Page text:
No one wants to be homeless and living on the street. It’s cold, dangerous and it can kill you. But at this very moment in Vancouver, 600+ youth, some as young as 13, call “the street” home.
How did they get there?
Why? That’s a complicated question. But for many youth in Vancouver, the streets are safer than home.
Some youth come from generational poverty and leave home or are pushed out when they become a burden on the family’s meager income. Some come from such dysfunction as to be exploited by family into prostitution & drug-trafficking. Others have mental health issues – diagnosed, or not. While some youth have spent their entire childhood in foster care and “age out” at 19 years old, after which they are left to fend for themselves, unsupported. Dysfunction is normalized for these youth. Abuse, violence and deceit may have been routine childhood experiences.
What are the dangers street youth face?
Living on the street is dangerous. Street youth are vulnerable, and many face a wide range of victimization and exploitation by peers and strangers. Some are pushed into prostitution, crime and drug-trafficking just to survive. Understandably, many have a high level of distrust of adults, authority, police, and social services.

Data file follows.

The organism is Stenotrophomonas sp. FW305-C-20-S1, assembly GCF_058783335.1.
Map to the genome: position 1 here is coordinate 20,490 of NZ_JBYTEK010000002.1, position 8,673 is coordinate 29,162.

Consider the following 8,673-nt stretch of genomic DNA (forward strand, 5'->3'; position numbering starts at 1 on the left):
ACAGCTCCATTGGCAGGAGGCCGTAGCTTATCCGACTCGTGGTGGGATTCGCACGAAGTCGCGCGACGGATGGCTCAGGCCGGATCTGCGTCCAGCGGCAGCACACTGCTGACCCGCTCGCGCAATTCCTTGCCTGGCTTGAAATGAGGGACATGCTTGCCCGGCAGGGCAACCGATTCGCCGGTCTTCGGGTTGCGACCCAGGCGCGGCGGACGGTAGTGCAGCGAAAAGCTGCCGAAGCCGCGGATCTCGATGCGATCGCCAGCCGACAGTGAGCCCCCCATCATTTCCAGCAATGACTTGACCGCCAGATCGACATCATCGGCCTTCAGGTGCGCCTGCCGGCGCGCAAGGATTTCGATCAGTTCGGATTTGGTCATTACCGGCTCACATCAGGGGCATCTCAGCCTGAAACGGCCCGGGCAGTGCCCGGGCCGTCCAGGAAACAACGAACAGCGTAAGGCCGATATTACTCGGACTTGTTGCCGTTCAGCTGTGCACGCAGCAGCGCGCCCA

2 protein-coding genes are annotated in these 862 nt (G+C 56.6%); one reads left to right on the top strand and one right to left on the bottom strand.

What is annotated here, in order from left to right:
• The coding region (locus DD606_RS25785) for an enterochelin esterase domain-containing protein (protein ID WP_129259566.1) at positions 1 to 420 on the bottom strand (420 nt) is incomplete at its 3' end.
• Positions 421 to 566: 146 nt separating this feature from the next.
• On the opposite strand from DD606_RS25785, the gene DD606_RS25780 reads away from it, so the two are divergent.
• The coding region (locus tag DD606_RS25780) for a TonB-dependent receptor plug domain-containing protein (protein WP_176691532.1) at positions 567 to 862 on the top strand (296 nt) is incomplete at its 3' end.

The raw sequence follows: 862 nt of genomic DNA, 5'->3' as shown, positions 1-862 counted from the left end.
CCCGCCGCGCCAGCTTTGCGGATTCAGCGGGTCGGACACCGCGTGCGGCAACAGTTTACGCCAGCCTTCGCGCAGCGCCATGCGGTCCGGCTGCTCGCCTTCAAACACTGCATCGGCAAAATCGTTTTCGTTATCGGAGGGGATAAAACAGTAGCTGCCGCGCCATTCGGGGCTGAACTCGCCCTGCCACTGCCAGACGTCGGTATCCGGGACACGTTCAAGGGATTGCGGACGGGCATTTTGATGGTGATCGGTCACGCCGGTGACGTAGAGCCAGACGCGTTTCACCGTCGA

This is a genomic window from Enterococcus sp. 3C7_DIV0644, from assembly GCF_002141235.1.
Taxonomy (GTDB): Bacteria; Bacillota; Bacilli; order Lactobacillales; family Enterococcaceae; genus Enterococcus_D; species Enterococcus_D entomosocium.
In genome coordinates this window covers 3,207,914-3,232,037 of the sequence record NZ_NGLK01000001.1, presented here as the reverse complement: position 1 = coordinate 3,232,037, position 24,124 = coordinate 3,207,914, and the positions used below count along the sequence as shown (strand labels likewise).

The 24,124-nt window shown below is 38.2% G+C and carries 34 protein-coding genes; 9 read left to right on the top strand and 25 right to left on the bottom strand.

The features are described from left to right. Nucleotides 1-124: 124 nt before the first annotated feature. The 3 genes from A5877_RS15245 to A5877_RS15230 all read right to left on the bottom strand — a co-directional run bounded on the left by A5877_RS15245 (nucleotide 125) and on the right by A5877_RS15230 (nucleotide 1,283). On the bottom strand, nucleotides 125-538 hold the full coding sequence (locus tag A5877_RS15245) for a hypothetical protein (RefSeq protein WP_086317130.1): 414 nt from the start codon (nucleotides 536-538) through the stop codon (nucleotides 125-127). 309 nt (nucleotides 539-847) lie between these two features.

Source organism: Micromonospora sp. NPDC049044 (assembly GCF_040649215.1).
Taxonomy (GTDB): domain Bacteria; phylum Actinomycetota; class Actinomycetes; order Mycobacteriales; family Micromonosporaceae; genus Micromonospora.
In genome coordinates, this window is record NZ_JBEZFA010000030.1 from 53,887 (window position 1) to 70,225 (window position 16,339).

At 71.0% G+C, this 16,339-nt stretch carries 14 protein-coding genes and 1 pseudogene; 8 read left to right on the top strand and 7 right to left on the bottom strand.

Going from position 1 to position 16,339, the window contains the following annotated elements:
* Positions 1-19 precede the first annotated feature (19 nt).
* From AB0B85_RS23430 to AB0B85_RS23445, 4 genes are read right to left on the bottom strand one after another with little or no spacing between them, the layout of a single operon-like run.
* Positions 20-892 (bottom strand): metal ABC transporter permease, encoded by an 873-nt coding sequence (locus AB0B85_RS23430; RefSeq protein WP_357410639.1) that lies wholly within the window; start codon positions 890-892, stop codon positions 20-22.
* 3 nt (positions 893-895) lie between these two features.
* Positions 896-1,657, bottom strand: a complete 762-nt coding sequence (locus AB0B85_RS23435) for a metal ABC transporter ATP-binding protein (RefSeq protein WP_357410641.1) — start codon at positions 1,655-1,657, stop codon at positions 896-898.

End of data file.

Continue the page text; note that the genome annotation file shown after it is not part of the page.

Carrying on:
Why can’t they get off the street?
Due to past or recurring trauma, some youth suffer from cognitive disabilities impairing their ability to make smart decisions. They repeatedly make impulsive, bad decisions that cause them further harm.
When temporary accommodation is available, it often leads to more problems: Safe housing isn’t affordable, and affordable housing isn’t safe.